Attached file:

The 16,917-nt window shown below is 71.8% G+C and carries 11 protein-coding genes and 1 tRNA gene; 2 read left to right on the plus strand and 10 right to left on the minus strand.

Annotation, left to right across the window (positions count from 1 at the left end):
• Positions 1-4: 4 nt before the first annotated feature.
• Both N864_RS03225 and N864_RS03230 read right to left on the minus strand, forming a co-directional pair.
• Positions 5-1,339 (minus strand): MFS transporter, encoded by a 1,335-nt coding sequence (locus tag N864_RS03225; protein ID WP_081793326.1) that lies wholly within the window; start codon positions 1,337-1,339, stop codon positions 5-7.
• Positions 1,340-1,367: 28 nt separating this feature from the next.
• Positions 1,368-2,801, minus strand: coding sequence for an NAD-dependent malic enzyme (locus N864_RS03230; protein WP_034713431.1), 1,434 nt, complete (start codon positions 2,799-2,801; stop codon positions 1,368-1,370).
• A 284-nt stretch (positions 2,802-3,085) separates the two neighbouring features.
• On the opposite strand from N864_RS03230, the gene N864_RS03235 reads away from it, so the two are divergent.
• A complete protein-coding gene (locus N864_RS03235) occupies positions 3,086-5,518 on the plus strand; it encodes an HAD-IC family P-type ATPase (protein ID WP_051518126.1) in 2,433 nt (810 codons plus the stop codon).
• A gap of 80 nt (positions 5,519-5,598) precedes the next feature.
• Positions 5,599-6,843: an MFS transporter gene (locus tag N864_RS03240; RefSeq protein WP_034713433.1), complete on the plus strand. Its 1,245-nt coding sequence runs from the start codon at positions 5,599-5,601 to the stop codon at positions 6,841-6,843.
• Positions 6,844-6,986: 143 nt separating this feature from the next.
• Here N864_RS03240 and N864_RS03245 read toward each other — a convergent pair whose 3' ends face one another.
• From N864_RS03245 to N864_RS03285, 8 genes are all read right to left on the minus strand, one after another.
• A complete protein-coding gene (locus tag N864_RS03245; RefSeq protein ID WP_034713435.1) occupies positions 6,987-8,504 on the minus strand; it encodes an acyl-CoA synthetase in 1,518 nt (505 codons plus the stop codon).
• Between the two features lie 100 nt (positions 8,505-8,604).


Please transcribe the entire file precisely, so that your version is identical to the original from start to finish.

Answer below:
The 16,917-nt window shown below is 71.8% G+C and carries 11 protein-coding genes and 1 tRNA gene; 2 read left to right on the plus strand and 10 right to left on the minus strand.

Annotation, left to right across the window (positions count from 1 at the left end):
• Positions 1-4: 4 nt before the first annotated feature.
• Both N864_RS03225 and N864_RS03230 read right to left on the minus strand, forming a co-directional pair.
• Positions 5-1,339 (minus strand): MFS transporter, encoded by a 1,335-nt coding sequence (locus tag N864_RS03225; protein ID WP_081793326.1) that lies wholly within the window; start codon positions 1,337-1,339, stop codon positions 5-7.
• Positions 1,340-1,367: 28 nt separating this feature from the next.
• Positions 1,368-2,801, minus strand: coding sequence for an NAD-dependent malic enzyme (locus N864_RS03230; protein WP_034713431.1), 1,434 nt, complete (start codon positions 2,799-2,801; stop codon positions 1,368-1,370).
• A 284-nt stretch (positions 2,802-3,085) separates the two neighbouring features.
• On the opposite strand from N864_RS03230, the gene N864_RS03235 reads away from it, so the two are divergent.
• A complete protein-coding gene (locus N864_RS03235) occupies positions 3,086-5,518 on the plus strand; it encodes an HAD-IC family P-type ATPase (protein ID WP_051518126.1) in 2,433 nt (810 codons plus the stop codon).
• A gap of 80 nt (positions 5,519-5,598) precedes the next feature.
• Positions 5,599-6,843: an MFS transporter gene (locus tag N864_RS03240; RefSeq protein WP_034713433.1), complete on the plus strand. Its 1,245-nt coding sequence runs from the start codon at positions 5,599-5,601 to the stop codon at positions 6,841-6,843.
• Positions 6,844-6,986: 143 nt separating this feature from the next.
• Here N864_RS03240 and N864_RS03245 read toward each other — a convergent pair whose 3' ends face one another.
• From N864_RS03245 to N864_RS03285, 8 genes are all read right to left on the minus strand, one after another.
• A complete protein-coding gene (locus tag N864_RS03245; RefSeq protein ID WP_034713435.1) occupies positions 6,987-8,504 on the minus strand; it encodes an acyl-CoA synthetase in 1,518 nt (505 codons plus the stop codon).
• Between the two features lie 100 nt (positions 8,505-8,604).